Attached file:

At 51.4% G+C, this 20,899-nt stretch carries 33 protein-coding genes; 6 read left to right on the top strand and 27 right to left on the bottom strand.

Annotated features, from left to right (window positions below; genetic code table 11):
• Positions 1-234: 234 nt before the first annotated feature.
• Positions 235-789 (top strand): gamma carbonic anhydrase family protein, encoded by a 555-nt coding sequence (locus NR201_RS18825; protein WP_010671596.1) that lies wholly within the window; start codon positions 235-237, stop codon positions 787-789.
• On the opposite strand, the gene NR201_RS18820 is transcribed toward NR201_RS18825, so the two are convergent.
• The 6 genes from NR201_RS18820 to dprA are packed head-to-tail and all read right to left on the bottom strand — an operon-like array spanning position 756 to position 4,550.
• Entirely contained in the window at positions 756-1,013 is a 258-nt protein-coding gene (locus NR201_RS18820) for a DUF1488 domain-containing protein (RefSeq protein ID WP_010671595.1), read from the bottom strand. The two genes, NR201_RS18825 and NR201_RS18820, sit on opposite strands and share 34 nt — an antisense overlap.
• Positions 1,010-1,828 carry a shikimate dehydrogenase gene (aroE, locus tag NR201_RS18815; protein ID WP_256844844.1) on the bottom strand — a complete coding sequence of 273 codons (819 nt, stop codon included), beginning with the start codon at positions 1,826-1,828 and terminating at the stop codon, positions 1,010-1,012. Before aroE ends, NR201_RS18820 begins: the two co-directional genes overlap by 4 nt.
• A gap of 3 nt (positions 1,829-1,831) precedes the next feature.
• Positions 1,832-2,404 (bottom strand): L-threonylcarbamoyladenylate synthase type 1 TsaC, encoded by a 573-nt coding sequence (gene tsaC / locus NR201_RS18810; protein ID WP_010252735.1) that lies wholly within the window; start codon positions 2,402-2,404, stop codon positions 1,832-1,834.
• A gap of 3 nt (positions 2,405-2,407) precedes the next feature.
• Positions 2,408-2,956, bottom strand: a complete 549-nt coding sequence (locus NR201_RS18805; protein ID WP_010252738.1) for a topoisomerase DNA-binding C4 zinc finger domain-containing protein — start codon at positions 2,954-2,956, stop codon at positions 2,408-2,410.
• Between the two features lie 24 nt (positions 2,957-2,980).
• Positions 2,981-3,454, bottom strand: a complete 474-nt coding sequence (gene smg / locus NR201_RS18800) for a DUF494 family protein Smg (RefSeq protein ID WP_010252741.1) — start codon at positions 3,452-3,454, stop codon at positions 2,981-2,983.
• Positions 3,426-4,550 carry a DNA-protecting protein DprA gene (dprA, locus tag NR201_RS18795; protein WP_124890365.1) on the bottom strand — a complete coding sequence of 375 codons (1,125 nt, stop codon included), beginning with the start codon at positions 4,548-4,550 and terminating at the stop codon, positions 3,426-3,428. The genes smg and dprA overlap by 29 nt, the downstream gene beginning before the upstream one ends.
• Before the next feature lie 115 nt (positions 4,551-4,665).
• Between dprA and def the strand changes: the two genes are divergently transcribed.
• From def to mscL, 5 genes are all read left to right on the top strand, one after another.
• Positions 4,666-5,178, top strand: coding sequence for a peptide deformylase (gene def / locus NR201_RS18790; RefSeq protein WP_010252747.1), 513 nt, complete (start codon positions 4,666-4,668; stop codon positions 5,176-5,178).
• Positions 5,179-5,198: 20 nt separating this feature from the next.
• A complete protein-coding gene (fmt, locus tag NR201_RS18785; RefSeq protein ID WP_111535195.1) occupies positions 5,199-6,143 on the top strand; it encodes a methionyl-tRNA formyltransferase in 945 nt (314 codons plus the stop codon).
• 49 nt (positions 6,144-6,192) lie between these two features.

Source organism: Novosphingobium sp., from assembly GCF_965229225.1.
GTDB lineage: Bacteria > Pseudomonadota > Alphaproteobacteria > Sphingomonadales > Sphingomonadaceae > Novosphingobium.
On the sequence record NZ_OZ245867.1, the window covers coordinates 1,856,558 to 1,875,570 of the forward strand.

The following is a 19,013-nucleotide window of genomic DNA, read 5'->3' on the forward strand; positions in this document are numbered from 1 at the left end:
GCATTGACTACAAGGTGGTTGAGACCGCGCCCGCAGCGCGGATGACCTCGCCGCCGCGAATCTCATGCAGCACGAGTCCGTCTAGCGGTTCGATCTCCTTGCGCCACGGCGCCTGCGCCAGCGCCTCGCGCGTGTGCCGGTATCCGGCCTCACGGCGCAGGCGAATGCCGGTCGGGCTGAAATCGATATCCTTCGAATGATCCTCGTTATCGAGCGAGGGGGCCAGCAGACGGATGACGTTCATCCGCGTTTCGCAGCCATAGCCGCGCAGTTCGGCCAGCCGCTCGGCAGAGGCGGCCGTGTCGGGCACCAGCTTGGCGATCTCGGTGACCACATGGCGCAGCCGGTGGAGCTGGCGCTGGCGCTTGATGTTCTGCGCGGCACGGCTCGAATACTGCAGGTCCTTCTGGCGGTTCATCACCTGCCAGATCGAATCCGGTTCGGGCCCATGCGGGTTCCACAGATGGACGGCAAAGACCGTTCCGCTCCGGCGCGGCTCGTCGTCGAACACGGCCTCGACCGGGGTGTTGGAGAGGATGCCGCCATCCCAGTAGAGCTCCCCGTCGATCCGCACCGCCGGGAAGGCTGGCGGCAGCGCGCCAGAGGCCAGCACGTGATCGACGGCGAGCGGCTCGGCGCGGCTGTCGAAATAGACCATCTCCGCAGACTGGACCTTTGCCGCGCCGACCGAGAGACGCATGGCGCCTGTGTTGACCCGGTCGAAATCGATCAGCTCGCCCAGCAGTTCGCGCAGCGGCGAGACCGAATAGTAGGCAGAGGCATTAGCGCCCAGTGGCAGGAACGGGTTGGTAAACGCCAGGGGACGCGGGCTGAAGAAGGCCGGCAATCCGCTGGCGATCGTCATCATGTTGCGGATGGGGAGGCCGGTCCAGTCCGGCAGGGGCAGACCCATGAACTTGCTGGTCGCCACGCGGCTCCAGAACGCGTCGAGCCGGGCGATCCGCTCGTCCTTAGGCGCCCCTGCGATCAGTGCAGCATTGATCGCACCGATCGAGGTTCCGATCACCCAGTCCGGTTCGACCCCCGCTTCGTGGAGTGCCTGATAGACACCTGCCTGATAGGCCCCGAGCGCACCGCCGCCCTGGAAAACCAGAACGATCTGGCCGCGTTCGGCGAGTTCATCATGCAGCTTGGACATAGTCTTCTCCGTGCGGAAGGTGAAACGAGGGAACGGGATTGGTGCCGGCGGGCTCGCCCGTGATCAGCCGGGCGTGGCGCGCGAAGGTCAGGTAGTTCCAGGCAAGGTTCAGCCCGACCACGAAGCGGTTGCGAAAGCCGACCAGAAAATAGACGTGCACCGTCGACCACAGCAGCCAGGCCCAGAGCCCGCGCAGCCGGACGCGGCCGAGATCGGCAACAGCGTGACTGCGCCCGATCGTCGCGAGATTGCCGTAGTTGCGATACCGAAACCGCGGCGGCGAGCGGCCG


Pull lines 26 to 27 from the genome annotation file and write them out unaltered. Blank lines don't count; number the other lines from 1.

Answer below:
The following is a 19,013-nucleotide window of genomic DNA, read 5'->3' on the forward strand; positions in this document are numbered from 1 at the left end:
GCATTGACTACAAGGTGGTTGAGACCGCGCCCGCAGCGCGGATGACCTCGCCGCCGCGAATCTCATGCAGCACGAGTCCGTCTAGCGGTTCGATCTCCTTGCGCCACGGCGCCTGCGCCAGCGCCTCGCGCGTGTGCCGGTATCCGGCCTCACGGCGCAGGCGAATGCCGGTCGGGCTGAAATCGATATCCTTCGAATGATCCTCGTTATCGAGCGAGGGGGCCAGCAGACGGATGACGTTCATCCGCGTTTCGCAGCCATAGCCGCGCAGTTCGGCCAGCCGCTCGGCAGAGGCGGCCGTGTCGGGCACCAGCTTGGCGATCTCGGTGACCACATGGCGCAGCCGGTGGAGCTGGCGCTGGCGCTTGATGTTCTGCGCGGCACGGCTCGAATACTGCAGGTCCTTCTGGCGGTTCATCACCTGCCAGATCGAATCCGGTTCGGGCCCATGCGGGTTCCACAGATGGACGGCAAAGACCGTTCCGCTCCGGCGCGGCTCGTCGTCGAACACGGCCTCGACCGGGGTGTTGGAGAGGATGCCGCCATCCCAGTAGAGCTCCCCGTCGATCCGCACCGCCGGGAAGGCTGGCGGCAGCGCGCCAGAGGCCAGCACGTGATCGACGGCGAGCGGCTCGGCGCGGCTGTCGAAATAGACCATCTCCGCAGACTGGACCTTTGCCGCGCCGACCGAGAGACGCATGGCGCCTGTGTTGACCCGGTCGAAATCGATCAGCTCGCCCAGCAGTTCGCGCAGCGGCGAGACCGAATAGTAGGCAGAGGCATTAGCGCCCAGTGGCAGGAACGGGTTGGTAAACGCCAGGGGACGCGGGCTGAAGAAGGCCGGCAATCCGCTGGCGATCGTCATCATGTTGCGGATGGGGAGGCCGGTCCAGTCCGGCAGGGGCAGACCCATGAACTTGCTGGTCGCCACGCGGCTCCAGAACGCGTCGAGCCGGGCGATCCGCTCGTCCTTAGGCGCCCCTGCGATCAGTGCAGCATTGATCGCACCGATCGAGGTTCCGATCACCCAGTCCGGTTCGACCCCCGCTTCGTGGAGTGCCTGATAGACACCTGCCTGATAGGCCCCGAGCGCACCGCCGCCCTGGAAAACCAGAACGATCTGGCCGCGTTCGGCGAGTTCATCATGCAGCTTGGACATAGTCTTCTCCGTGCGGAAGGTGAAACGAGGGAACGGGATTGGTGCCGGCGGGCTCGCCCGTGATCAGCCGGGCGTGGCGCGCGAAGGTCAGGTAGTTCCAGGCAAGGTTCAGCCCGACCACGAAGCGGTTGCGAAAGCCGACCAGAAAATAGACGTGCACCGTCGACCACAGCAGCCAGGCCCAGAGCCCGCGCAGCCGGACGCGGCCGAGATCGGCAACAGCGTGACTGCGCCCGATCGTCGCGAGATTGCCGTAGTTGCGATACCGAAACCGCGGCGGCGAGCGGCCG